Criss-Cross

Thelonious Monk

Columbia, 1962

http://www.monkzone.com

REVIEW BY: Sean McCarthy

ORIGINALLY PUBLISHED: 03/16/2007

It’s hard to believe that at one time, critics dismissed Thelonious Monk’s playing as too simplistic because of the spaces he allowed in his piano playing. Whereas some of the most celebrated jazz artists are known for their dizzying speed, Monk’s mastery was in his subtleness and his ability to give each of his songs enough breathing room for other musicians to fill in the spaces. bim_ad_daily_vault_print_250

Criss-Cross, his second album with Columbia, came about two years before he made the cover of Time magazine. At a lean 45 minutes, Criss-Cross’s jams rarely top five minutes. The short span and repeated rhythmic structures reveal almost a poppy edge to the tracks.

One of Monk’s greatest gifts was his ability to throw in an irresistibly catchy melody from out of nowhere. Case in point for the song “Tea For Two.” For about three minutes, the listener hears Monk’s playing – commanding attention, but not at the forefront, allowing percussionist Frankie Dunlop to fill in the spaces. Just as the song is about to end, Monk switches structures and lays down the few chords that’s most commonly associated with “Tea For Two,” almost as a slight toss off. “Think of One,” later famously covered by Wynton Marsalis, features another playful exchange between Monk’s piano and Dunlop’s percussion.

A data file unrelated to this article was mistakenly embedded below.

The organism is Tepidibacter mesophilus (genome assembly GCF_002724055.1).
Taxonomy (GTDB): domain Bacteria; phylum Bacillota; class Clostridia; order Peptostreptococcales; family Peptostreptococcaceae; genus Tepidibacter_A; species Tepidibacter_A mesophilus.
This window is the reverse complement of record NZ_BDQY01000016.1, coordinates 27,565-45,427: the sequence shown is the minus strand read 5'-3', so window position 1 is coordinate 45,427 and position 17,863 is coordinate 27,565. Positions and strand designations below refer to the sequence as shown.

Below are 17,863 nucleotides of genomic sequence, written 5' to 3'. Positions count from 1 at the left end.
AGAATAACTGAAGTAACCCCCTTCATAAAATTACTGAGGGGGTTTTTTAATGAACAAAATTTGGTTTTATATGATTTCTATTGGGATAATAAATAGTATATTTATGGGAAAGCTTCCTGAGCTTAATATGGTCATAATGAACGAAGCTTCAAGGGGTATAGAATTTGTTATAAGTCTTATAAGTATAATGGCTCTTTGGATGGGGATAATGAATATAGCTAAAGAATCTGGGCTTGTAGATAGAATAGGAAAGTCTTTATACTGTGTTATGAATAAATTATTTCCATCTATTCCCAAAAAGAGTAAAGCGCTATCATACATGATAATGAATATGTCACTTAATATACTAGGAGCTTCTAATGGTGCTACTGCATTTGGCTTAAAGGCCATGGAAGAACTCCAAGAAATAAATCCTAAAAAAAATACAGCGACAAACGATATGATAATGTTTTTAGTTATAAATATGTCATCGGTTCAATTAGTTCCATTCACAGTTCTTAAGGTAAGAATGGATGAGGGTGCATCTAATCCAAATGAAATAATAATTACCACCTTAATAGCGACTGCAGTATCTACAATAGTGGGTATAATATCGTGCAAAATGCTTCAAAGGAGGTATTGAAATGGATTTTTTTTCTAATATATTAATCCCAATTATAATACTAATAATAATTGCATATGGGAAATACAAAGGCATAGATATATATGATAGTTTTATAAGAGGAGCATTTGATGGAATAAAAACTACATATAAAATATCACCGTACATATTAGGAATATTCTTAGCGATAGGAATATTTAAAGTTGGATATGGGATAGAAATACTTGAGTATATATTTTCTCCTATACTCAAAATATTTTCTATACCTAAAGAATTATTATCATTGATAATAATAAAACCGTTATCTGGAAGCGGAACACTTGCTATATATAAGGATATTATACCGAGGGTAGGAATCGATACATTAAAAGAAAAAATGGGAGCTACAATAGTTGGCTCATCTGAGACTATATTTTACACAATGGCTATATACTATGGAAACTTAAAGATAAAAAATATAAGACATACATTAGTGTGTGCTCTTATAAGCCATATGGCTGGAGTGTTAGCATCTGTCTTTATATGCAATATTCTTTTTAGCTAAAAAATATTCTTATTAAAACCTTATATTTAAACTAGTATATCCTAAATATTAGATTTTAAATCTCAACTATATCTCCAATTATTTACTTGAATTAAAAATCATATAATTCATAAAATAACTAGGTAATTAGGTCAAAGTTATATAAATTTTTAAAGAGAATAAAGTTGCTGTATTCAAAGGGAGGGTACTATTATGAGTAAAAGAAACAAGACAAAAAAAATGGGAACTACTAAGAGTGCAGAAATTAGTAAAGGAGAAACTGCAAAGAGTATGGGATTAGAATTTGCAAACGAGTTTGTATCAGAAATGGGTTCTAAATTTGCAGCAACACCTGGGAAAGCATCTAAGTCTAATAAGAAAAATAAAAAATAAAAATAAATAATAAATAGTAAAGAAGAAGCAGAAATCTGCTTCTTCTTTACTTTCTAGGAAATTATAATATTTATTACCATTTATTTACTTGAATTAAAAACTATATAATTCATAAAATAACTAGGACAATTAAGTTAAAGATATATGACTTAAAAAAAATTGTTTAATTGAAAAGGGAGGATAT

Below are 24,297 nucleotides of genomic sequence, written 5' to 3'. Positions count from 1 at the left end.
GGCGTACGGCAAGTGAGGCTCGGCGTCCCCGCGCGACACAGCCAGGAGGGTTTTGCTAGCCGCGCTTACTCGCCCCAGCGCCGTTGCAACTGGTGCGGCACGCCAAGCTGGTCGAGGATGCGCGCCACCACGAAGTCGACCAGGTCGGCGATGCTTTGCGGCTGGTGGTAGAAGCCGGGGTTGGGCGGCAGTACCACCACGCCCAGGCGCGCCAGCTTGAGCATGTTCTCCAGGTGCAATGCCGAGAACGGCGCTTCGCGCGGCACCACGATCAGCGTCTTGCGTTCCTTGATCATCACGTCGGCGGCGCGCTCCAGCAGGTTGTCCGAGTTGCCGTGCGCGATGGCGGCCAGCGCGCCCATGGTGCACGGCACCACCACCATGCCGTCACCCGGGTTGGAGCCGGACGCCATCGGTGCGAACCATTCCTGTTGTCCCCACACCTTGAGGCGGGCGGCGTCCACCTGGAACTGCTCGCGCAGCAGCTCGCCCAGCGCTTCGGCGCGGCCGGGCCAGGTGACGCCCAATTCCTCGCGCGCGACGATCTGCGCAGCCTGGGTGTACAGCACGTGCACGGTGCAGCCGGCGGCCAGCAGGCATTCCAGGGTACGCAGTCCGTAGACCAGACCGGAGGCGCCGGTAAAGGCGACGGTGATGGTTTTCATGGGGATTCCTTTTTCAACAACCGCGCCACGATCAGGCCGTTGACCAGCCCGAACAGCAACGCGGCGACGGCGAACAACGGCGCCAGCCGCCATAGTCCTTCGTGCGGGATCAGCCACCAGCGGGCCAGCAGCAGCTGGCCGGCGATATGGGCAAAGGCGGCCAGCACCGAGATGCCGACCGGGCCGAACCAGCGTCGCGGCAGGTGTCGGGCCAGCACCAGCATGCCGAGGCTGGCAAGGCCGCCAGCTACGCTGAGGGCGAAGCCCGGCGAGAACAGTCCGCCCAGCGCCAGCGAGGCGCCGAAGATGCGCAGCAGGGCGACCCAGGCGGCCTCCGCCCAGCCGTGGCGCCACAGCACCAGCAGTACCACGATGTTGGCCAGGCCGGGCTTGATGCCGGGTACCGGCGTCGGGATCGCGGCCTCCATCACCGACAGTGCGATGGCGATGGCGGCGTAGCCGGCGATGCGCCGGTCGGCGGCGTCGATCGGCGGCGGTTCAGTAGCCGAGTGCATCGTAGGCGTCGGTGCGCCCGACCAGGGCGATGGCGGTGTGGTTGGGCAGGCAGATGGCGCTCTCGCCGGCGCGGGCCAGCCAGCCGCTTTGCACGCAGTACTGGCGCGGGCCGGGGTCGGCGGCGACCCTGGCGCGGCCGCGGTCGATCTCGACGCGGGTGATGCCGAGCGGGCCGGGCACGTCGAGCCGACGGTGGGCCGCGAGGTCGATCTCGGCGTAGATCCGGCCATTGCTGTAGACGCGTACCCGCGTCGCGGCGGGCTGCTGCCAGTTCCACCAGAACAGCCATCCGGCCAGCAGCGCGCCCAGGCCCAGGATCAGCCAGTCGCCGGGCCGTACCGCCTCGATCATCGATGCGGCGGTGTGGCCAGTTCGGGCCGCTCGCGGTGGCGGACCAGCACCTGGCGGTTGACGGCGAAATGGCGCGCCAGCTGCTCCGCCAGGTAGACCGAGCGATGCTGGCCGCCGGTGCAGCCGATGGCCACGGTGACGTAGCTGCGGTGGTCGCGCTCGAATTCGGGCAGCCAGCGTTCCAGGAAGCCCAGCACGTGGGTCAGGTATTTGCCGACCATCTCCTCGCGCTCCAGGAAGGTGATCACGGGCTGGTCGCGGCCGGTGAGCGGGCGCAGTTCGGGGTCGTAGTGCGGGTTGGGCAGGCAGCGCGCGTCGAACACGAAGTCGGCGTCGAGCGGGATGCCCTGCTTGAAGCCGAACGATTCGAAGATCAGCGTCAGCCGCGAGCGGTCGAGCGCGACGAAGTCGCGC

Most of the recent re-releases of Criss-Cross contain the ballad “Pannonica.” Clocking in at seven minutes, Monk gives the song an emotional weight without resorting to any “pounding the keys” theatrics. Though not originally on the first Criss-Cross recording, it is a fitting end to the album.

One of Criss-Cross’s greatest strengths is its diversity. Quoting an interview in the liner notes, Monk said “Everything I play is different.” Elitist? Maybe. Aloof? Possibly. But you can’t argue with his statement after listening to Criss-Cross. The playfulness of “Hackensack” and “Rhythm-A-Ning” are followed by melancholy tracks like “Don’t Blame Me” and “Eronel.”

It seems like a schizophrenic mix, but Monk is able to make these unlikely mixes flow effortlessly into one another.

Rating: A

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© 2007 Sean McCarthy and The Daily Vault. All rights reserved. Review or any portion may not be reproduced without written permission. Cover art is the intellectual property of Columbia, and is used for informational purposes only.